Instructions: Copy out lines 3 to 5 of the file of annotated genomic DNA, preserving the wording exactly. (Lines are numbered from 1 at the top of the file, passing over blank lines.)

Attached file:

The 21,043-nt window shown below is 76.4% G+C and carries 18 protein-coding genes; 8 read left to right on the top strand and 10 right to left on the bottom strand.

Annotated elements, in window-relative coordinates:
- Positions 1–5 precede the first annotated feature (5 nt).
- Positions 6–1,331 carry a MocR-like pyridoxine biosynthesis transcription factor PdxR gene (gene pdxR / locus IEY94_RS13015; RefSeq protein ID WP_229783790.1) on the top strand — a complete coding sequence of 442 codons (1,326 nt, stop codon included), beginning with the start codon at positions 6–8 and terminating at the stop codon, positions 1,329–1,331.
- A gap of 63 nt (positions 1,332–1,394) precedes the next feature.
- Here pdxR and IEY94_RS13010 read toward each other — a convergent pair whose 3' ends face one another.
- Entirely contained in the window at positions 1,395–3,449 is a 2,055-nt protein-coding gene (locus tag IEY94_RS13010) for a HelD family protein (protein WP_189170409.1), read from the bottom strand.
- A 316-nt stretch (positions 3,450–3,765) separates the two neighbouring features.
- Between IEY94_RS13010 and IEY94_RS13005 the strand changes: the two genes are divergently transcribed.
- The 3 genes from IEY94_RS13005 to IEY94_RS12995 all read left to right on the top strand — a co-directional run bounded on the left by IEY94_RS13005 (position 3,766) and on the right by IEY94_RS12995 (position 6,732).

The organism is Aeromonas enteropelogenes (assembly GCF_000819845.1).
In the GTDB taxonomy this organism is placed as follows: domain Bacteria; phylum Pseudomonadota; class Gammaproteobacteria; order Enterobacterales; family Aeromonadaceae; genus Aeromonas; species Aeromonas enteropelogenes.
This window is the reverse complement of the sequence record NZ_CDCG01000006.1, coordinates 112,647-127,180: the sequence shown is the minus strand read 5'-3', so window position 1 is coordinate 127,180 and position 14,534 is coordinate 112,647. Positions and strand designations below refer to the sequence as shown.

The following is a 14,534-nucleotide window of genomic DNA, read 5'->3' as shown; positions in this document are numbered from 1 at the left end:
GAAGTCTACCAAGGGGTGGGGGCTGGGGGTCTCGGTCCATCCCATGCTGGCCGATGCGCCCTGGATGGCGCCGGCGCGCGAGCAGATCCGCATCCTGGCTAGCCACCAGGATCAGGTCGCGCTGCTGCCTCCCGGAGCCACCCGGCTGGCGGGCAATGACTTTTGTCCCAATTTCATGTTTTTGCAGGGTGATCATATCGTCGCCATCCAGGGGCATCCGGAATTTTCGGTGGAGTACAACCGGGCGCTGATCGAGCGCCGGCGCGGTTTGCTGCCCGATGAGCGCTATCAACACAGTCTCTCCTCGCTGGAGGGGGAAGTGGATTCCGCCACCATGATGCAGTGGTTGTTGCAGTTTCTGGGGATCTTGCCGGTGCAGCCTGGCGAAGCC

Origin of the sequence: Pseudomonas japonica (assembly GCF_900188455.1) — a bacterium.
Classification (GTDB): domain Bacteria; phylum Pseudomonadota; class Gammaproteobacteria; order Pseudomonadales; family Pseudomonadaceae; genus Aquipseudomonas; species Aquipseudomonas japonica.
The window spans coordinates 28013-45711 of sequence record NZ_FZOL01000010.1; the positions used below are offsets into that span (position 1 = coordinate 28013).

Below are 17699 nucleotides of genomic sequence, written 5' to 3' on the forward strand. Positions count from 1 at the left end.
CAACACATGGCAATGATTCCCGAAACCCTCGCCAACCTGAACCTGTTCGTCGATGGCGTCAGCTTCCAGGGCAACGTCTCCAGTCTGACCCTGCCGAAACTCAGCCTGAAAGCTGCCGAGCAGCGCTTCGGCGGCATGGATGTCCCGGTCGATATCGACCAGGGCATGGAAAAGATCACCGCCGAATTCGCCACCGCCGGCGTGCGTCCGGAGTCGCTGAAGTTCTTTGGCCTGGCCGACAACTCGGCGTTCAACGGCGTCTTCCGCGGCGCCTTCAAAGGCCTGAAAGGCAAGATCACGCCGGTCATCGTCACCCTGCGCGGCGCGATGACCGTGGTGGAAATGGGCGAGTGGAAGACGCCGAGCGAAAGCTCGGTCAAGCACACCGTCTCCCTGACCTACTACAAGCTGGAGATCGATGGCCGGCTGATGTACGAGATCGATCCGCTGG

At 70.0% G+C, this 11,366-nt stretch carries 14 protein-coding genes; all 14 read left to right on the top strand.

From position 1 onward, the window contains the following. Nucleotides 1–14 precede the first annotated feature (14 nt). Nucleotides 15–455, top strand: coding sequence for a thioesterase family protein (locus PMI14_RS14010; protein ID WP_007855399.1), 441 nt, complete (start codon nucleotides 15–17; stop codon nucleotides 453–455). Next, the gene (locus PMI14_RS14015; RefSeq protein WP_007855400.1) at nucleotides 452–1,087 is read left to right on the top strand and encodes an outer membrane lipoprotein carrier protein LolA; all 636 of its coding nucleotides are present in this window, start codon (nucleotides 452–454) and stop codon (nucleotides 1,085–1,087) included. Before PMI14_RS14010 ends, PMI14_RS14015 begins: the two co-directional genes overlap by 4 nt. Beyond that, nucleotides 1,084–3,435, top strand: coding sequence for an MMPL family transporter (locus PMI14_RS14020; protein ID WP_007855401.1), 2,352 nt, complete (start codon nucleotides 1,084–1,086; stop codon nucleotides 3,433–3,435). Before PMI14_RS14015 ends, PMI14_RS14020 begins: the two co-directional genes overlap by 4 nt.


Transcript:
- Positions 1–5 precede the first annotated feature (5 nt).
- Positions 6–1,331 carry a MocR-like pyridoxine biosynthesis transcription factor PdxR gene (gene pdxR / locus IEY94_RS13015; RefSeq protein ID WP_229783790.1) on the top strand — a complete coding sequence of 442 codons (1,326 nt, stop codon included), beginning with the start codon at positions 6–8 and terminating at the stop codon, positions 1,329–1,331.
- A gap of 63 nt (positions 1,332–1,394) precedes the next feature.